NCL has throughout its history worked to eradicate child labor and abusive labor practices, including protecting children in America working in the fields from exposure to heat, dangerous chemicals, and long hours. U.S. law allows children to work at younger ages in the agricultural sector despite its significantly increased danger. It also allows teens to do work known to be dangerous at younger ages—16 versus 18. NCL works to close both of those loopholes and protect children from agricultural dangers and exploitation. These vulnerable teen workers in agriculture are at great risk from heat exposure.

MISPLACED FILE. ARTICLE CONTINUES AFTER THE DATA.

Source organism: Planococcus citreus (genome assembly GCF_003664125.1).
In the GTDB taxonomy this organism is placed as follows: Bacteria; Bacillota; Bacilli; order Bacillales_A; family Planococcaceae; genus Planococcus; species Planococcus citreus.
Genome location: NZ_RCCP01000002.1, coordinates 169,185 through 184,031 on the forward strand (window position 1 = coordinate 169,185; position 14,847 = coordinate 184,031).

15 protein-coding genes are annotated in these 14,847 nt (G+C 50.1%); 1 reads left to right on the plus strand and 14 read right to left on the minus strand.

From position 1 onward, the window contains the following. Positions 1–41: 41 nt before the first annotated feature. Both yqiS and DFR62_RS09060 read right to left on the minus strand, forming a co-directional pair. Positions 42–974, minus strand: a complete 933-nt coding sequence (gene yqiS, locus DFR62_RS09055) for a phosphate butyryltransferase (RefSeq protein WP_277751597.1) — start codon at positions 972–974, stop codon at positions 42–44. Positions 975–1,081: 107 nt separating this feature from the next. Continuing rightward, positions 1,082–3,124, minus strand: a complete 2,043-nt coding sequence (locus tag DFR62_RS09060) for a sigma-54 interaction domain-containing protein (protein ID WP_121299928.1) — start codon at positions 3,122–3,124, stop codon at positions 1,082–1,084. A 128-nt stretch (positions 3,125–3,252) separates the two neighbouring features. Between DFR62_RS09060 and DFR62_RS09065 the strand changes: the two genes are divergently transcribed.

NCL is urging Governor Ron DeSantis to veto this legislation. NCL also urges the United States Congress to enact the Asuncíon Valdivia Heat Illness, Injury and Fatality Prevention Act, which would direct the Occupational Safety and Health Administration to adopt interim heat standards, while the agency continues its years-long slog of adopting a final heat protection rule. NCL is a member of the national Heat Stress Network, which works to protect outdoor works from heat dangers.

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About the National Consumers League (NCL)

The National Consumers League, founded in 1899, is America’s pioneer consumer organization.  Our mission is to protect and promote social and economic justice for consumers and workers in the United States and abroad.  For more information, visit nclnet.org.